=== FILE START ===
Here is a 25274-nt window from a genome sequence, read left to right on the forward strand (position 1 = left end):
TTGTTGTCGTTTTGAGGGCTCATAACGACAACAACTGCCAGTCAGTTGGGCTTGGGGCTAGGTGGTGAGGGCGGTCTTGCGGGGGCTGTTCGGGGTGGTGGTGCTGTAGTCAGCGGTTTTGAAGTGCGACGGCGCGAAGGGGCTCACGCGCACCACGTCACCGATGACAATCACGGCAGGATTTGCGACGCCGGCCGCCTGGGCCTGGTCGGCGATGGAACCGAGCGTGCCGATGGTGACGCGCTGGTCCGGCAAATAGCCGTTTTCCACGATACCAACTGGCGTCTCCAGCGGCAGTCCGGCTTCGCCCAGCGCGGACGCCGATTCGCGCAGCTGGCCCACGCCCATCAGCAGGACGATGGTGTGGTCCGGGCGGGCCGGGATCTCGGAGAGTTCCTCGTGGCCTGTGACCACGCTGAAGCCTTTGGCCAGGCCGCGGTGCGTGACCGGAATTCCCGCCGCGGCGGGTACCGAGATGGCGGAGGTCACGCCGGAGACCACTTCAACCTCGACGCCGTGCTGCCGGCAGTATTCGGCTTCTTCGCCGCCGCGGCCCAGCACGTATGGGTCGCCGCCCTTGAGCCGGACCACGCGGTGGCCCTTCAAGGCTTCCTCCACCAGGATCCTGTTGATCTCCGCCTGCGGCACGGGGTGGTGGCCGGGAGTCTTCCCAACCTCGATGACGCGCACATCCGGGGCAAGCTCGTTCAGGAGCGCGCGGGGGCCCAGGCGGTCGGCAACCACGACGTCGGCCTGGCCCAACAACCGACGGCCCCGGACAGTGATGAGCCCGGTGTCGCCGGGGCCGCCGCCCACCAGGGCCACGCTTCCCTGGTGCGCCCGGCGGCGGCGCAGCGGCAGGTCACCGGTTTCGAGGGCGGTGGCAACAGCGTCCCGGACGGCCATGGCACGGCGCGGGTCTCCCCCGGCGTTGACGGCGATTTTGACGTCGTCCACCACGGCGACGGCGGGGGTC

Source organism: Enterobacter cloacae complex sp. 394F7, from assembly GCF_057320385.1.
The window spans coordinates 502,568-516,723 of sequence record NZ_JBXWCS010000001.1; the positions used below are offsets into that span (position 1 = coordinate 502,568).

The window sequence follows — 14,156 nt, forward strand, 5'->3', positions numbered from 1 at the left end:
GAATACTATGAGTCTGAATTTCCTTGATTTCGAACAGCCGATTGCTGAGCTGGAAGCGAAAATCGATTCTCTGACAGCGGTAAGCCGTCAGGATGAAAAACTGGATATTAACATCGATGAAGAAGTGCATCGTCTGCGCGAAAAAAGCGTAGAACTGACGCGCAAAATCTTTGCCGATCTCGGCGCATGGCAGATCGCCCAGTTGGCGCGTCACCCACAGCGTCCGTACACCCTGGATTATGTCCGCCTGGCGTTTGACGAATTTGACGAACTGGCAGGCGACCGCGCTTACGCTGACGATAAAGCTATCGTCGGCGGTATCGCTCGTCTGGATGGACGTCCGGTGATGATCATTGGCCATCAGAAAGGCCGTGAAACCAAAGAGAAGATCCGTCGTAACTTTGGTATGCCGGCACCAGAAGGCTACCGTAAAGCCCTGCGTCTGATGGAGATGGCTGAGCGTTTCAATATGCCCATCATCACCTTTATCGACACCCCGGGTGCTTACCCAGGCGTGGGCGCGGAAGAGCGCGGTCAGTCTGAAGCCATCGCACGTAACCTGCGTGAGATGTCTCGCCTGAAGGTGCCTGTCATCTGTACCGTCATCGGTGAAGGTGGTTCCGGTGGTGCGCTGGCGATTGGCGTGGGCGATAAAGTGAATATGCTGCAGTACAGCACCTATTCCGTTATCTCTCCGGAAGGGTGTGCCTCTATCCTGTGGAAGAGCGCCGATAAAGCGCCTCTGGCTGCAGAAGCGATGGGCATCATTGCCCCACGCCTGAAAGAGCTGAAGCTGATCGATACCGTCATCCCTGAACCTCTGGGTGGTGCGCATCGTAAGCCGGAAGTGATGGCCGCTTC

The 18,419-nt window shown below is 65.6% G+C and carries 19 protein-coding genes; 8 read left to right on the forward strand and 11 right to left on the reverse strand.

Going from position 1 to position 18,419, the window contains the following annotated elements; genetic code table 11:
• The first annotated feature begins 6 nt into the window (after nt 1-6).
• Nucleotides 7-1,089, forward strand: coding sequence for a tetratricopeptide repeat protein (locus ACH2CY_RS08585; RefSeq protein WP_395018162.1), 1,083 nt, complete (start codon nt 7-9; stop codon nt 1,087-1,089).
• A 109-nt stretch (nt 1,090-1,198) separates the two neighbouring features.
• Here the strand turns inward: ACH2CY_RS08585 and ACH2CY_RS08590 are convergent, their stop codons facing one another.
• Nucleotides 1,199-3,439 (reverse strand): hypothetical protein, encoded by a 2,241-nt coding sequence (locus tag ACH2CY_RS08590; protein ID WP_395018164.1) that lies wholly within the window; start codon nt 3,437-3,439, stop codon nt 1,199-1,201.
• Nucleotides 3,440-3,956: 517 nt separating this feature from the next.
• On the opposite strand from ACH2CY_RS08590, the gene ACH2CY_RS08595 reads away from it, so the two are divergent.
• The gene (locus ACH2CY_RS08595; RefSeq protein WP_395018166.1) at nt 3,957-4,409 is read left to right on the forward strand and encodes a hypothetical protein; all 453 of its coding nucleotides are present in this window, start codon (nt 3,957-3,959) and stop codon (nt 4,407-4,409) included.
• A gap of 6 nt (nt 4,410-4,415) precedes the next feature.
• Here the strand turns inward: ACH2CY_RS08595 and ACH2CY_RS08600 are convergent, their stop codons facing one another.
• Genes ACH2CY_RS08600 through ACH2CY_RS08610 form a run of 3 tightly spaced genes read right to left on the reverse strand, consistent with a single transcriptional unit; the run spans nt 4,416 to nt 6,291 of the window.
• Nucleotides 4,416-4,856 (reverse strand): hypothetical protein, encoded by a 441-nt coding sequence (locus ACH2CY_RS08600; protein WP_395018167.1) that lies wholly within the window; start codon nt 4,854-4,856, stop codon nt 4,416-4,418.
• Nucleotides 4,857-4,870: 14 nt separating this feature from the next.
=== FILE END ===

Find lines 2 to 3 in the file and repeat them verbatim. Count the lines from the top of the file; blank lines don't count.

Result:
TTGTTGTCGTTTTGAGGGCTCATAACGACAACAACTGCCAGTCAGTTGGGCTTGGGGCTAGGTGGTGAGGGCGGTCTTGCGGGGGCTGTTCGGGGTGGTGGTGCTGTAGTCAGCGGTTTTGAAGTGCGACGGCGCGAAGGGGCTCACGCGCACCACGTCACCGATGACAATCACGGCAGGATTTGCGACGCCGGCCGCCTGGGCCTGGTCGGCGATGGAACCGAGCGTGCCGATGGTGACGCGCTGGTCCGGCAAATAGCCGTTTTCCACGATACCAACTGGCGTCTCCAGCGGCAGTCCGGCTTCGCCCAGCGCGGACGCCGATTCGCGCAGCTGGCCCACGCCCATCAGCAGGACGATGGTGTGGTCCGGGCGGGCCGGGATCTCGGAGAGTTCCTCGTGGCCTGTGACCACGCTGAAGCCTTTGGCCAGGCCGCGGTGCGTGACCGGAATTCCCGCCGCGGCGGGTACCGAGATGGCGGAGGTCACGCCGGAGACCACTTCAACCTCGACGCCGTGCTGCCGGCAGTATTCGGCTTCTTCGCCGCCGCGGCCCAGCACGTATGGGTCGCCGCCCTTGAGCCGGACCACGCGGTGGCCCTTCAAGGCTTCCTCCACCAGGATCCTGTTGATCTCCGCCTGCGGCACGGGGTGGTGGCCGGGAGTCTTCCCAACCTCGATGACGCGCACATCCGGGGCAAGCTCGTTCAGGAGCGCGCGGGGGCCCAGGCGGTCGGCAACCACGACGTCGGCCTGGCCCAACAACCGACGGCCCCGGACAGTGATGAGCCCGGTGTCGCCGGGGCCGCCGCCCACCAGGGCCACGCTTCCCTGGTGCGCCCGGCGGCGGCGCAGCGGCAGGTCACCGGTTTCGAGGGCGGTGGCAACAGCGTCCCGGACGGCCATGGCACGGCGCGGGTCTCCCCCGGCGTTGACGGCGATTTTGACGTCGTCCACCACGGCGACGGCGGGGGTC

Source organism: Enterobacter cloacae complex sp. 394F7, from assembly GCF_057320385.1.